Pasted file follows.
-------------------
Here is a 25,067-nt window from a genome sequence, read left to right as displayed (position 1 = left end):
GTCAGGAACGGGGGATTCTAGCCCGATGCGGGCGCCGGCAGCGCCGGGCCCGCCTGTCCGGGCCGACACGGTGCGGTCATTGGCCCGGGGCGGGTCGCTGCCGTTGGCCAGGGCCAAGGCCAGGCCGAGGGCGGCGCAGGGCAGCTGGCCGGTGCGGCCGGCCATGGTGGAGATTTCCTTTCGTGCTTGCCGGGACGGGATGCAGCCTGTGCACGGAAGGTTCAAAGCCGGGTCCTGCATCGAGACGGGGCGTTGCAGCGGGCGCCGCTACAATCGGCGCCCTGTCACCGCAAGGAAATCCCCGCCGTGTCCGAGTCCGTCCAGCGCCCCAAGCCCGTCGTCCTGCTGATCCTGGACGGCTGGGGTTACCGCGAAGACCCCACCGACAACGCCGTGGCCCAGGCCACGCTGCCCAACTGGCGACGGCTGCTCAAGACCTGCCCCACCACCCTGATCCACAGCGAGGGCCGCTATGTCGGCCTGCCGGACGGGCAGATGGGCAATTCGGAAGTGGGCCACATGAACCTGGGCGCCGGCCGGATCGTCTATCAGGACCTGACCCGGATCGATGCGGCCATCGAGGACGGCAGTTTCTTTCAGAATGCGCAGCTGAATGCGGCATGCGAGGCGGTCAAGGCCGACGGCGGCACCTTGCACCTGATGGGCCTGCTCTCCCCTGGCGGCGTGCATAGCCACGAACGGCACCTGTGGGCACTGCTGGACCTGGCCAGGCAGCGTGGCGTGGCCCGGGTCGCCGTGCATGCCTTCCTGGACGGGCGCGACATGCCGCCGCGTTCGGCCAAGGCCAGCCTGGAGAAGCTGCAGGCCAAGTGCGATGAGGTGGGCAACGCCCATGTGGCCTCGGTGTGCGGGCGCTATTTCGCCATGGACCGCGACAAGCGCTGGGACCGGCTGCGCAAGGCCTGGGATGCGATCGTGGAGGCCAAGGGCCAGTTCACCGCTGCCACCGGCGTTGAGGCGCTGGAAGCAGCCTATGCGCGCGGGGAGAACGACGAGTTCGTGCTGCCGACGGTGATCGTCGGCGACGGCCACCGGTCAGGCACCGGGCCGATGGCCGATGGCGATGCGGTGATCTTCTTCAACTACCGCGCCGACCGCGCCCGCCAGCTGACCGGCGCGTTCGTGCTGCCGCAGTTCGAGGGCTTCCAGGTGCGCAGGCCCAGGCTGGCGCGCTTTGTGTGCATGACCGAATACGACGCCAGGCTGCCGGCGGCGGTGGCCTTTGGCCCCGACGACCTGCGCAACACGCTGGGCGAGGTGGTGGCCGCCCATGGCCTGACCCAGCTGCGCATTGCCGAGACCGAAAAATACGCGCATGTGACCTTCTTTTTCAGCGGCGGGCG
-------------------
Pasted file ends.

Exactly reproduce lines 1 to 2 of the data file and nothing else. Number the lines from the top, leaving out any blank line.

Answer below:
Here is a 25,067-nt window from a genome sequence, read left to right as displayed (position 1 = left end):
GTCAGGAACGGGGGATTCTAGCCCGATGCGGGCGCCGGCAGCGCCGGGCCCGCCTGTCCGGGCCGACACGGTGCGGTCATTGGCCCGGGGCGGGTCGCTGCCGTTGGCCAGGGCCAAGGCCAGGCCGAGGGCGGCGCAGGGCAGCTGGCCGGTGCGGCCGGCCATGGTGGAGATTTCCTTTCGTGCTTGCCGGGACGGGATGCAGCCTGTGCACGGAAGGTTCAAAGCCGGGTCCTGCATCGAGACGGGGCGTTGCAGCGGGCGCCGCTACAATCGGCGCCCTGTCACCGCAAGGAAATCCCCGCCGTGTCCGAGTCCGTCCAGCGCCCCAAGCCCGTCGTCCTGCTGATCCTGGACGGCTGGGGTTACCGCGAAGACCCCACCGACAACGCCGTGGCCCAGGCCACGCTGCCCAACTGGCGACGGCTGCTCAAGACCTGCCCCACCACCCTGATCCACAGCGAGGGCCGCTATGTCGGCCTGCCGGACGGGCAGATGGGCAATTCGGAAGTGGGCCACATGAACCTGGGCGCCGGCCGGATCGTCTATCAGGACCTGACCCGGATCGATGCGGCCATCGAGGACGGCAGTTTCTTTCAGAATGCGCAGCTGAATGCGGCATGCGAGGCGGTCAAGGCCGACGGCGGCACCTTGCACCTGATGGGCCTGCTCTCCCCTGGCGGCGTGCATAGCCACGAACGGCACCTGTGGGCACTGCTGGACCTGGCCAGGCAGCGTGGCGTGGCCCGGGTCGCCGTGCATGCCTTCCTGGACGGGCGCGACATGCCGCCGCGTTCGGCCAAGGCCAGCCTGGAGAAGCTGCAGGCCAAGTGCGATGAGGTGGGCAACGCCCATGTGGCCTCGGTGTGCGGGCGCTATTTCGCCATGGACCGCGACAAGCGCTGGGACCGGCTGCGCAAGGCCTGGGATGCGATCGTGGAGGCCAAGGGCCAGTTCACCGCTGCCACCGGCGTTGAGGCGCTGGAAGCAGCCTATGCGCGCGGGGAGAACGACGAGTTCGTGCTGCCGACGGTGATCGTCGGCGACGGCCACCGGTCAGGCACCGGGCCGATGGCCGATGGCGATGCGGTGATCTTCTTCAACTACCGCGCCGACCGCGCCCGCCAGCTGACCGGCGCGTTCGTGCTGCCGCAGTTCGAGGGCTTCCAGGTGCGCAGGCCCAGGCTGGCGCGCTTTGTGTGCATGACCGAATACGACGCCAGGCTGCCGGCGGCGGTGGCCTTTGGCCCCGACGACCTGCGCAACACGCTGGGCGAGGTGGTGGCCGCCCATGGCCTGACCCAGCTGCGCATTGCCGAGACCGAAAAATACGCGCATGTGACCTTCTTTTTCAGCGGCGGGCG